(http://www.MaritimeCyprus.com) Noise on ships
|Continuous noise onboard ships can have an adverse impact on human health. IMO adopted, in 2012, a regulation in the International Convention for the Safety of Life at Sea (SOLAS) to require ships to be constructed to reduce on-board noise and to protect personnel from noise, in accordance with the Code on noise levels on board ships. The Code sets out mandatory maximum noise level limits for machinery spaces, control rooms, workshops, accommodation and other spaces on board ships.
The International Labour Organization’s Maritime Labour Convention (MLC 2006) also has requirements with respect to preventing the risk of exposure to hazardous levels of noise on board ships.
Underwater noise and impact on marine mammals
|Studies have shown that underwater-radiated noise from commercial ships may have both short and long-term negative consequences on marine life, especially marine mammals. The issue of underwater noise and impact on marine mammals was first raised at IMO in 2004. It was noted that continuous anthropogenic noise in the ocean was primarily generated by shipping. Since ships routinely cross international boundaries, management of such noise required a coordinated international response.
In 2008, the IMO Marine Environment Protection Committee (MEPC) agreed to develop non-mandatory technical guidelines to minimize the introduction of incidental noise from commercial shipping operations into the marine environment to reduce potential adverse impacts on marine life.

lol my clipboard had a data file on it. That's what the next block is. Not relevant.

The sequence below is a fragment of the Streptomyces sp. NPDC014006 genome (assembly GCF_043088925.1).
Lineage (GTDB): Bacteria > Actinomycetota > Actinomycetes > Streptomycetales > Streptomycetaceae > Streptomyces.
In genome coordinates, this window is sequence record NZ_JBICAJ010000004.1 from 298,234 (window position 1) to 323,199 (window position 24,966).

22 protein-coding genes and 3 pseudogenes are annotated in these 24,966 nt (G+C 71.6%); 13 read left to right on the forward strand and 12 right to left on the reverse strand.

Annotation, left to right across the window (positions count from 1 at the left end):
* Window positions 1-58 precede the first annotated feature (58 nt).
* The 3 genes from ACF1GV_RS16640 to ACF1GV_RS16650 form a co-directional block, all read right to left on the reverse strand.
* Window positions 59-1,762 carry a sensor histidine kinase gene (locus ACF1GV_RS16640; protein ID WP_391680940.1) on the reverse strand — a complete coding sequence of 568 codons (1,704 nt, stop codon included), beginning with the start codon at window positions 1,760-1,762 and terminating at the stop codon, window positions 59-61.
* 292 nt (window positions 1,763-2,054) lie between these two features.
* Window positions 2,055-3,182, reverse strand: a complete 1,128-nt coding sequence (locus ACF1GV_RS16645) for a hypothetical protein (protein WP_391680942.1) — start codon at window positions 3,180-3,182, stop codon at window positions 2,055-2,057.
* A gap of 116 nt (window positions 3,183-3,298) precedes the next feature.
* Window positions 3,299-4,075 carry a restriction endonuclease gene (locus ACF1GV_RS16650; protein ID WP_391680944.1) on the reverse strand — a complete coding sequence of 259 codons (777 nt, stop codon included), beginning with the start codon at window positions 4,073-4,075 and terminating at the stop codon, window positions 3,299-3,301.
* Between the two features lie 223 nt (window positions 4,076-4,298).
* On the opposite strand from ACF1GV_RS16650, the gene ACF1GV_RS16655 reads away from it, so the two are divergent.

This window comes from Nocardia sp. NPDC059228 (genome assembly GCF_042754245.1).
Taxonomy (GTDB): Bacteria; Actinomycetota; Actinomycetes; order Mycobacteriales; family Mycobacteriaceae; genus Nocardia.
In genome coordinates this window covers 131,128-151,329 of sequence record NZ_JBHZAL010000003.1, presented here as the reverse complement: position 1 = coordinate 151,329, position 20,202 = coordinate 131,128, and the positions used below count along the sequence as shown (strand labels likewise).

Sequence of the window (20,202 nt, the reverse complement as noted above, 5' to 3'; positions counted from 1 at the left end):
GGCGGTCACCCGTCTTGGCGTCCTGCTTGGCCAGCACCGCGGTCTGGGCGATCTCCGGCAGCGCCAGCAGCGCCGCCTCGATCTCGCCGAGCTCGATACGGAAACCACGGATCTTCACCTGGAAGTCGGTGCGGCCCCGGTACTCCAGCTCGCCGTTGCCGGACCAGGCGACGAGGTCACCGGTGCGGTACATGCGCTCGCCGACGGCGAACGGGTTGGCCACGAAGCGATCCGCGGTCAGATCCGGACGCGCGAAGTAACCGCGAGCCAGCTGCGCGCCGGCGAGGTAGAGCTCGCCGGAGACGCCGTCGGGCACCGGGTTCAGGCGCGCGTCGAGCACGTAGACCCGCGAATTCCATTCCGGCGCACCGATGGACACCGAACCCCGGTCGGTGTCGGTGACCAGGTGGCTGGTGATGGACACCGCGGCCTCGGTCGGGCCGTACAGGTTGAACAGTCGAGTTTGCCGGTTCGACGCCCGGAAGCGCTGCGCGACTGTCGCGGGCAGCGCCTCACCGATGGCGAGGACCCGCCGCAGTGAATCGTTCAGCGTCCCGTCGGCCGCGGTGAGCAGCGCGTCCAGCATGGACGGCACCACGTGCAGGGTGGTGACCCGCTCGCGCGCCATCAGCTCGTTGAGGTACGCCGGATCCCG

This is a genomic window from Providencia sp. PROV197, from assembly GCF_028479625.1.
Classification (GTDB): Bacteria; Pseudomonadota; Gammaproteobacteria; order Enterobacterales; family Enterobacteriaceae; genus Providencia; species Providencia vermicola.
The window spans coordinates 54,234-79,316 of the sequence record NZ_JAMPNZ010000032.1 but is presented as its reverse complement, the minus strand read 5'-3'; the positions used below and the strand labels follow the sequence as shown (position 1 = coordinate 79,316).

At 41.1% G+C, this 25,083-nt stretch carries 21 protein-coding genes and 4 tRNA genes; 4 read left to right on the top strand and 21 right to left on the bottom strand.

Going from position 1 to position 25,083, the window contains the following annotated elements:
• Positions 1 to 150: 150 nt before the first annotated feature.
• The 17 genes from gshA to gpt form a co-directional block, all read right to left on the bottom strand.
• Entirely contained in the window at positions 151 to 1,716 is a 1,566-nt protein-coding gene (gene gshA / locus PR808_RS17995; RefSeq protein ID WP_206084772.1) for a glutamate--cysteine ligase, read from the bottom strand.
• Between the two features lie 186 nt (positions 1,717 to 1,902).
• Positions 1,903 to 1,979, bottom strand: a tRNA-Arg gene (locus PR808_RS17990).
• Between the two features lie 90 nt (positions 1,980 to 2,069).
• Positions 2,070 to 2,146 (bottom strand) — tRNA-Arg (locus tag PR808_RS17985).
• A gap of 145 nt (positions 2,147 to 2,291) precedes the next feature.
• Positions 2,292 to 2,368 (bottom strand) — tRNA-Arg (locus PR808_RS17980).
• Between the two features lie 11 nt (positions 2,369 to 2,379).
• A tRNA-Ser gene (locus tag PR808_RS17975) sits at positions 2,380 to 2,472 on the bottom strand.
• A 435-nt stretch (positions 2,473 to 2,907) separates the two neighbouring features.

Guidance on reducing underwater noise
|In 2014, IMO approved guidelines on reducing underwater noise from commercial shipping, to address adverse impacts on marine life. Given the complexities associated with ship design and construction, the Guidelines focus on primary sources of underwater noise, namely on propellers, hull form, on-board machinery, and various operational and maintenance recommendations such as hull cleaning.
Much, if not most, of the underwater noise is caused by propeller cavitation (the formation and implosion of water vapour cavities caused by the decrease and increase in pressure as water moves across a propeller blade – cavitation causes broadband noise and discrete peaks at harmonics of the blade passage frequency in the underwater noise spectrum). On-board machinery and operational modification issues are also relevant.
The Guidelines also include definitions and underwater noise measurement standards.
When adopting the Guidelines, it was noted that there were still significant knowledge gaps, and that sound levels in the marine environment and the contribution from various sources was a complex issue, so setting future targets for underwater sound levels emanating from ships was premature and more research was needed, in particular on the measurement and reporting of underwater sound radiating from ships. The Committee invited interested Member Governments to submit proposals to a future session.